Get Planting: Spring’s a great time to be out in the garden, digging up the weeds and failed plants of winter and dropping new seeds. We’ve put together a short guide to gardening with children that should provide further inspiration.
Revisit The Parks: We all spent a lot of time exploring our local parks during the various lockdowns. But did you give them as much attention in early spring last year? If not, it’s time to revisit and explore all those familiar corners in a new, most glorious season.
Garden Scavenger Hunt: For those lucky enough to have gardens, have a go at this spring-centric scavenger hunt. Can you spot all nine in less than 30 minutes?
Other Garden Games: All families have their own favourite outdoor games, whether a simple bit of throw-and-catch or a full-on game of rounders. But how about these creative suggestions, which include setting up a garden obstacle course, lawn Twister and water cup races. All perfect for the better change of weather that spring brings.
Jokes, Quotes And Questions
Have A Chortle: What's the difference between a spring roll and a summer roll? The seasoning. If you thought that joke was bad, take a look at these 58 spring-themed jokes to make you groan even more.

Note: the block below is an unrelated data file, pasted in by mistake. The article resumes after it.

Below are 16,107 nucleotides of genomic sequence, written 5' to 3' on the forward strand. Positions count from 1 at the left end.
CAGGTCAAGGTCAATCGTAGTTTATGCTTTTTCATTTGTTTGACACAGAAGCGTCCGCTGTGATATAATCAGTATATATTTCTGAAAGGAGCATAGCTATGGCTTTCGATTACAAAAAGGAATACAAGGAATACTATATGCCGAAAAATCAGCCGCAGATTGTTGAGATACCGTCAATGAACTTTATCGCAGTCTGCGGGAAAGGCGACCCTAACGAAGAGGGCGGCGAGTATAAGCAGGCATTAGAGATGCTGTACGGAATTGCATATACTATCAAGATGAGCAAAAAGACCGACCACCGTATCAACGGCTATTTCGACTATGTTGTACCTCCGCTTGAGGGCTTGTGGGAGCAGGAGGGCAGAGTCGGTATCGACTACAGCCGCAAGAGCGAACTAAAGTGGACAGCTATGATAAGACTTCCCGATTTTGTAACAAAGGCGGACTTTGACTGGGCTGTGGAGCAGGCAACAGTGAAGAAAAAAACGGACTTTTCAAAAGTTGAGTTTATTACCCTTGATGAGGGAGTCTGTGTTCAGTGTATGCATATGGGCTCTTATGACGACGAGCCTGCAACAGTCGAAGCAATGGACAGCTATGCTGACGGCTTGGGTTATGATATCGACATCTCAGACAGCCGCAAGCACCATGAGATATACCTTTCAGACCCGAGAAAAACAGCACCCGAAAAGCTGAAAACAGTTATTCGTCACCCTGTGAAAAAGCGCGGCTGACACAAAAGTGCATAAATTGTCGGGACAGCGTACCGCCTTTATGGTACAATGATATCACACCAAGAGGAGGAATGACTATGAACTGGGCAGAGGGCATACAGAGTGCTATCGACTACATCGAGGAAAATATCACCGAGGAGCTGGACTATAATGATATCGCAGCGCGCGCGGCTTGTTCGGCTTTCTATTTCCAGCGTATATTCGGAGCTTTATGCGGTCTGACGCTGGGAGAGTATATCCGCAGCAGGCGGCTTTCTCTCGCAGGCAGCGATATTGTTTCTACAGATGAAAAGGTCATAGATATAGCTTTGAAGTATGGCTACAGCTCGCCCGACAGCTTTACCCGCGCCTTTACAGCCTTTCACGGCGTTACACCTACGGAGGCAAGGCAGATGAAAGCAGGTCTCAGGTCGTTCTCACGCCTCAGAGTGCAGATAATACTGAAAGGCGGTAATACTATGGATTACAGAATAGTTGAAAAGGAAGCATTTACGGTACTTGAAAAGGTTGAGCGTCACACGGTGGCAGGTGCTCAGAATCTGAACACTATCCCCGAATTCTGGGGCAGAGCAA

Spring Quotes: Want some finer words than these about the start of spring? Then try this epic compilation of quotes about the month of March. All 65 of them!
Take The Big Spring Quiz: It starts easily enough -- name the four seasons -- but these 100 questions about this joyous season get progressively trickier. Can you name Thailand’s spring festival, or the country that holds the world record for largest Easter Egg?
At Kidadl we pride ourselves on offering families original ideas to make the most of time spent together at home or out and about, wherever you are in the world. We strive to recommend the very best things that are suggested by our community and are things we would do ourselves - our aim is to be the trusted friend to parents.
We try our very best, but cannot guarantee perfection. We will always aim to give you accurate information at the date of publication - however, information does change, so it’s important you do your own research, double-check and make the decision that is right for your family.
Kidadl provides inspiration to entertain and educate your children. We recognise that not all activities and ideas are appropriate and suitable for all children and families or in all circumstances. Our recommended activities are based on age but these are a guide. We recommend that these ideas are used as inspiration, that ideas are undertaken with appropriate adult supervision, and that each adult uses their own discretion and knowledge of their children to consider the safety and suitability.
Kidadl cannot accept liability for the execution of these ideas, and parental supervision is advised at all times, as safety is paramount. Anyone using the information provided by Kidadl does so at their own risk and we can not accept liability if things go wrong.